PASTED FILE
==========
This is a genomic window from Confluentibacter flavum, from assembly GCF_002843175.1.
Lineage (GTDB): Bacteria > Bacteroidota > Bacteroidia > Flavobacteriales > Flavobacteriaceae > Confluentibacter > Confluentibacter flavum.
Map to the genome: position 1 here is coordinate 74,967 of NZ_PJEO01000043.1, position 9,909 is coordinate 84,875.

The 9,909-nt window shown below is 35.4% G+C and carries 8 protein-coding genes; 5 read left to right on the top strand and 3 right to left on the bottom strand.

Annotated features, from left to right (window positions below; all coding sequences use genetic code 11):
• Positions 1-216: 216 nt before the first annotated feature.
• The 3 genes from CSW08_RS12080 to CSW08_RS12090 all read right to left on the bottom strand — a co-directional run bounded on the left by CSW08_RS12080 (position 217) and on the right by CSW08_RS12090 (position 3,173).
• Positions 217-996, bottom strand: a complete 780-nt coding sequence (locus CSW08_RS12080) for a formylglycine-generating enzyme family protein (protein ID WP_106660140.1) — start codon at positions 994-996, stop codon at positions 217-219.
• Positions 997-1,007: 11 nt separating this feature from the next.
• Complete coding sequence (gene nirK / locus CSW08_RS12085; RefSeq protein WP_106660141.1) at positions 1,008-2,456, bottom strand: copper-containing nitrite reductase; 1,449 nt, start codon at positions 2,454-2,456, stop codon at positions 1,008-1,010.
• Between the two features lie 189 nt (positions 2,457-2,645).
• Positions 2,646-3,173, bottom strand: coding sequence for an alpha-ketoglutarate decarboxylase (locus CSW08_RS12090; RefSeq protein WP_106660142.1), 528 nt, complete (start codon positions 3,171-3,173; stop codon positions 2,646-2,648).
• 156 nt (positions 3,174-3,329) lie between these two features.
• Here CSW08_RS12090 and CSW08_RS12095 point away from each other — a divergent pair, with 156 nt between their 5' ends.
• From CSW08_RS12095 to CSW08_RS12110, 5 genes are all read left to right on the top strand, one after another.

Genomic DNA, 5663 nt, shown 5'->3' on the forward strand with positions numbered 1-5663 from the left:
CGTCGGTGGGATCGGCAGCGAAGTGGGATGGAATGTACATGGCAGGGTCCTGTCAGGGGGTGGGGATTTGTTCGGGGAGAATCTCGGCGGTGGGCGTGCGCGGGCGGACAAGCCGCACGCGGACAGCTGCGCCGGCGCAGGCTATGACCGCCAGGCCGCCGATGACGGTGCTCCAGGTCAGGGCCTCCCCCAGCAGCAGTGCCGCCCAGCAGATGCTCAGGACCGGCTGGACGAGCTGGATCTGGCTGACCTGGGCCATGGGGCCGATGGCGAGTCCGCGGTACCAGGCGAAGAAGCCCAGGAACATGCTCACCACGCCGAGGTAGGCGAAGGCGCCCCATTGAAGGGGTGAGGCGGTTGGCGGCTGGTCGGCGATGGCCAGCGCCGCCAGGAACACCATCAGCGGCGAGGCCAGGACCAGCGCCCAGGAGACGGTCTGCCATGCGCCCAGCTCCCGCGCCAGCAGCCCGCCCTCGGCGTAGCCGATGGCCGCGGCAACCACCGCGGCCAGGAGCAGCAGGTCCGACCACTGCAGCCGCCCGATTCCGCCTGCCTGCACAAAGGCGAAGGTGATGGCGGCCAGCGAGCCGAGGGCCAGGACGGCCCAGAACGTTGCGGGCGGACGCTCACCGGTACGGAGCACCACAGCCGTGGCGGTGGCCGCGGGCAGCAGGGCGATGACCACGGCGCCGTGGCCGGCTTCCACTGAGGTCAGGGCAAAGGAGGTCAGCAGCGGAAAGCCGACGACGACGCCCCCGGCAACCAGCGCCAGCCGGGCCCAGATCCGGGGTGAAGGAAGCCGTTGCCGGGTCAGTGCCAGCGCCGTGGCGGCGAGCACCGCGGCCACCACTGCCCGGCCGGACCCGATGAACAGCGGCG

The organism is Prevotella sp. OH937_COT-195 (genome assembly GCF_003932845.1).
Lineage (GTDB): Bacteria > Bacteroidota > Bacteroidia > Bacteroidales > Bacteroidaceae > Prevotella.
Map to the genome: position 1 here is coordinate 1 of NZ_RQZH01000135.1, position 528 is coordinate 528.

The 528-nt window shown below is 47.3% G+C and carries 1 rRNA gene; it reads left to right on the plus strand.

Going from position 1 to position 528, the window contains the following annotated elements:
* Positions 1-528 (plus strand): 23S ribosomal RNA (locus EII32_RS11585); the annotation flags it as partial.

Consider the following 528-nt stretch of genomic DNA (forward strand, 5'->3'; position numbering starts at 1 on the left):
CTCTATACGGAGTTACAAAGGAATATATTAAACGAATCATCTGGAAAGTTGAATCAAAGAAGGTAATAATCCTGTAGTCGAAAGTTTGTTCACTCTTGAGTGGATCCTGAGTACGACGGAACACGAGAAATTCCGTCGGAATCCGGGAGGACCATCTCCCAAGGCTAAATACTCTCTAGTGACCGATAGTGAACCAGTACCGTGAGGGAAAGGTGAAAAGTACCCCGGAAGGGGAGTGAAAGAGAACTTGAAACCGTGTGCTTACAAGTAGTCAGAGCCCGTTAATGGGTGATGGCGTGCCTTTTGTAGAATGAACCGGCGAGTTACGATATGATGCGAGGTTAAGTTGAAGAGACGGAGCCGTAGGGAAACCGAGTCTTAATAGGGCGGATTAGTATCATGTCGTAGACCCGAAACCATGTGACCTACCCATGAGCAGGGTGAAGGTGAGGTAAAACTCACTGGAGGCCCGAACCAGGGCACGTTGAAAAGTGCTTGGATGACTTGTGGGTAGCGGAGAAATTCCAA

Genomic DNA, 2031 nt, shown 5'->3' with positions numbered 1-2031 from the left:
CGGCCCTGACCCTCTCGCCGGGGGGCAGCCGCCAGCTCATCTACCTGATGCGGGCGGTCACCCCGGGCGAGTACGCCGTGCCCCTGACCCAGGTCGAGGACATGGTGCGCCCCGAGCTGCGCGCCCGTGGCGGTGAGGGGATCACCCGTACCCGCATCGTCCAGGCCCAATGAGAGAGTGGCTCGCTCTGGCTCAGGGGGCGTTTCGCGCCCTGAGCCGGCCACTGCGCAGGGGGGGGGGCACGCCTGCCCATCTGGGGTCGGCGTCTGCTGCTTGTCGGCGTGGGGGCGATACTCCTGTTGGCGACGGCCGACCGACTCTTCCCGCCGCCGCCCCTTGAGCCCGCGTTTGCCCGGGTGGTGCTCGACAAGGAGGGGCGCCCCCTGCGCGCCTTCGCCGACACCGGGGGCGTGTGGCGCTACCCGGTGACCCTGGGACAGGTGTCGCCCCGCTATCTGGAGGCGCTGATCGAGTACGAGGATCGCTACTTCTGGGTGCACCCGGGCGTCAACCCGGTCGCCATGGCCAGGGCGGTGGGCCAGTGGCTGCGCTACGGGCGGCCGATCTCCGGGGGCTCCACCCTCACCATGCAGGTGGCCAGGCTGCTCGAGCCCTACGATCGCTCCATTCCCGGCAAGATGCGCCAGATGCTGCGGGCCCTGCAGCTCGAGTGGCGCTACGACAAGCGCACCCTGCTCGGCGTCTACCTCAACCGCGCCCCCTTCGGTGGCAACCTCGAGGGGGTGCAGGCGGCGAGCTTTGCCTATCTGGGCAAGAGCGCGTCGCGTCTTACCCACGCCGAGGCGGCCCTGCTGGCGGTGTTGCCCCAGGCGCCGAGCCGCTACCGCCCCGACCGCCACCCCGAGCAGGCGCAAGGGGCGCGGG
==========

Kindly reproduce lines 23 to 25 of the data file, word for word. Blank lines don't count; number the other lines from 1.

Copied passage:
* Positions 1-528 (plus strand): 23S ribosomal RNA (locus EII32_RS11585); the annotation flags it as partial.

Consider the following 528-nt stretch of genomic DNA (forward strand, 5'->3'; position numbering starts at 1 on the left):
CTCTATACGGAGTTACAAAGGAATATATTAAACGAATCATCTGGAAAGTTGAATCAAAGAAGGTAATAATCCTGTAGTCGAAAGTTTGTTCACTCTTGAGTGGATCCTGAGTACGACGGAACACGAGAAATTCCGTCGGAATCCGGGAGGACCATCTCCCAAGGCTAAATACTCTCTAGTGACCGATAGTGAACCAGTACCGTGAGGGAAAGGTGAAAAGTACCCCGGAAGGGGAGTGAAAGAGAACTTGAAACCGTGTGCTTACAAGTAGTCAGAGCCCGTTAATGGGTGATGGCGTGCCTTTTGTAGAATGAACCGGCGAGTTACGATATGATGCGAGGTTAAGTTGAAGAGACGGAGCCGTAGGGAAACCGAGTCTTAATAGGGCGGATTAGTATCATGTCGTAGACCCGAAACCATGTGACCTACCCATGAGCAGGGTGAAGGTGAGGTAAAACTCACTGGAGGCCCGAACCAGGGCACGTTGAAAAGTGCTTGGATGACTTGTGGGTAGCGGAGAAATTCCAA